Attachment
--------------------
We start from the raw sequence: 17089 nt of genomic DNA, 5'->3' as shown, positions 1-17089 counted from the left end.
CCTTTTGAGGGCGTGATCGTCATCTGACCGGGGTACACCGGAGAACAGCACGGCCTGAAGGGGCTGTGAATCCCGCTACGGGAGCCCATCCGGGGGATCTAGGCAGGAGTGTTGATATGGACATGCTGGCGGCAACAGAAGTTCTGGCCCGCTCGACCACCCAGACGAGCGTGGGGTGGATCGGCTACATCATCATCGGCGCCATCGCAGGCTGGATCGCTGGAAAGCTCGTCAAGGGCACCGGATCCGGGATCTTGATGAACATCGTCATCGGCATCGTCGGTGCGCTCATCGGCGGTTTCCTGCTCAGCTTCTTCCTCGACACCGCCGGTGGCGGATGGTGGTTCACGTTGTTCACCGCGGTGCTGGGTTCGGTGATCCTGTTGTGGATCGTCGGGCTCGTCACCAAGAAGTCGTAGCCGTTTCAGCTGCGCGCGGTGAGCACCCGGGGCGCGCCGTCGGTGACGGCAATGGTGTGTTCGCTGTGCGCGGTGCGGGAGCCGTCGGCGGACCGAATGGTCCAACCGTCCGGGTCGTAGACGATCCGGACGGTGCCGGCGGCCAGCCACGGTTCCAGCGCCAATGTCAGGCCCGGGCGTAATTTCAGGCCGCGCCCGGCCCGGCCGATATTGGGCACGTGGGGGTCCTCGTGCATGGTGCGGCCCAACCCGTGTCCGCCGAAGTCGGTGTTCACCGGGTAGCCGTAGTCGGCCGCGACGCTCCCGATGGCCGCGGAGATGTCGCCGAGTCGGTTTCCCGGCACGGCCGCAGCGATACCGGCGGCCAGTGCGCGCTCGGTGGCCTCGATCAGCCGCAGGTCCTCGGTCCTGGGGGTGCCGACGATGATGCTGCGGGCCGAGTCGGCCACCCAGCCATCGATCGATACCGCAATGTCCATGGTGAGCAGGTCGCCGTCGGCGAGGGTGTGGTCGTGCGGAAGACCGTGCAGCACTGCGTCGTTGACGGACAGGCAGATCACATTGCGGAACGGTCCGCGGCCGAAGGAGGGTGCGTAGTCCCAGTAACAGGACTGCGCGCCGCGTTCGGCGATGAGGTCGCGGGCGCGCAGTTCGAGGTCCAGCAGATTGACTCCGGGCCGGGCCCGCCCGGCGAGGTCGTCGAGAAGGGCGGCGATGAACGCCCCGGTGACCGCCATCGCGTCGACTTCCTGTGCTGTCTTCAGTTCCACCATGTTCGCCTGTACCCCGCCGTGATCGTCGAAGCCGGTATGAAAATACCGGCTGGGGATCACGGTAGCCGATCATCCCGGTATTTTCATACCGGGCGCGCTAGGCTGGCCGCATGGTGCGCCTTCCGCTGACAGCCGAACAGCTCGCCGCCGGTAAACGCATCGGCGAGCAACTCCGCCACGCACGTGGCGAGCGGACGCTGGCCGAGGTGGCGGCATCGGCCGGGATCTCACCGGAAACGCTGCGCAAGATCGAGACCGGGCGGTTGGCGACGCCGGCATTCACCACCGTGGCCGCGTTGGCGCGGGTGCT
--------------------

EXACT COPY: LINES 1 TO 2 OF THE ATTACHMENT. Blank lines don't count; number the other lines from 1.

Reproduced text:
We start from the raw sequence: 17089 nt of genomic DNA, 5'->3' as shown, positions 1-17089 counted from the left end.
CCTTTTGAGGGCGTGATCGTCATCTGACCGGGGTACACCGGAGAACAGCACGGCCTGAAGGGGCTGTGAATCCCGCTACGGGAGCCCATCCGGGGGATCTAGGCAGGAGTGTTGATATGGACATGCTGGCGGCAACAGAAGTTCTGGCCCGCTCGACCACCCAGACGAGCGTGGGGTGGATCGGCTACATCATCATCGGCGCCATCGCAGGCTGGATCGCTGGAAAGCTCGTCAAGGGCACCGGATCCGGGATCTTGATGAACATCGTCATCGGCATCGTCGGTGCGCTCATCGGCGGTTTCCTGCTCAGCTTCTTCCTCGACACCGCCGGTGGCGGATGGTGGTTCACGTTGTTCACCGCGGTGCTGGGTTCGGTGATCCTGTTGTGGATCGTCGGGCTCGTCACCAAGAAGTCGTAGCCGTTTCAGCTGCGCGCGGTGAGCACCCGGGGCGCGCCGTCGGTGACGGCAATGGTGTGTTCGCTGTGCGCGGTGCGGGAGCCGTCGGCGGACCGAATGGTCCAACCGTCCGGGTCGTAGACGATCCGGACGGTGCCGGCGGCCAGCCACGGTTCCAGCGCCAATGTCAGGCCCGGGCGTAATTTCAGGCCGCGCCCGGCCCGGCCGATATTGGGCACGTGGGGGTCCTCGTGCATGGTGCGGCCCAACCCGTGTCCGCCGAAGTCGGTGTTCACCGGGTAGCCGTAGTCGGCCGCGACGCTCCCGATGGCCGCGGAGATGTCGCCGAGTCGGTTTCCCGGCACGGCCGCAGCGATACCGGCGGCCAGTGCGCGCTCGGTGGCCTCGATCAGCCGCAGGTCCTCGGTCCTGGGGGTGCCGACGATGATGCTGCGGGCCGAGTCGGCCACCCAGCCATCGATCGATACCGCAATGTCCATGGTGAGCAGGTCGCCGTCGGCGAGGGTGTGGTCGTGCGGAAGACCGTGCAGCACTGCGTCGTTGACGGACAGGCAGATCACATTGCGGAACGGTCCGCGGCCGAAGGAGGGTGCGTAGTCCCAGTAACAGGACTGCGCGCCGCGTTCGGCGATGAGGTCGCGGGCGCGCAGTTCGAGGTCCAGCAGATTGACTCCGGGCCGGGCCCGCCCGGCGAGGTCGTCGAGAAGGGCGGCGATGAACGCCCCGGTGACCGCCATCGCGTCGACTTCCTGTGCTGTCTTCAGTTCCACCATGTTCGCCTGTACCCCGCCGTGATCGTCGAAGCCGGTATGAAAATACCGGCTGGGGATCACGGTAGCCGATCATCCCGGTATTTTCATACCGGGCGCGCTAGGCTGGCCGCATGGTGCGCCTTCCGCTGACAGCCGAACAGCTCGCCGCCGGTAAACGCATCGGCGAGCAACTCCGCCACGCACGTGGCGAGCGGACGCTGGCCGAGGTGGCGGCATCGGCCGGGATCTCACCGGAAACGCTGCGCAAGATCGAGACCGGGCGGTTGGCGACGCCGGCATTCACCACCGTGGCCGCGTTGGCGCGGGTGCT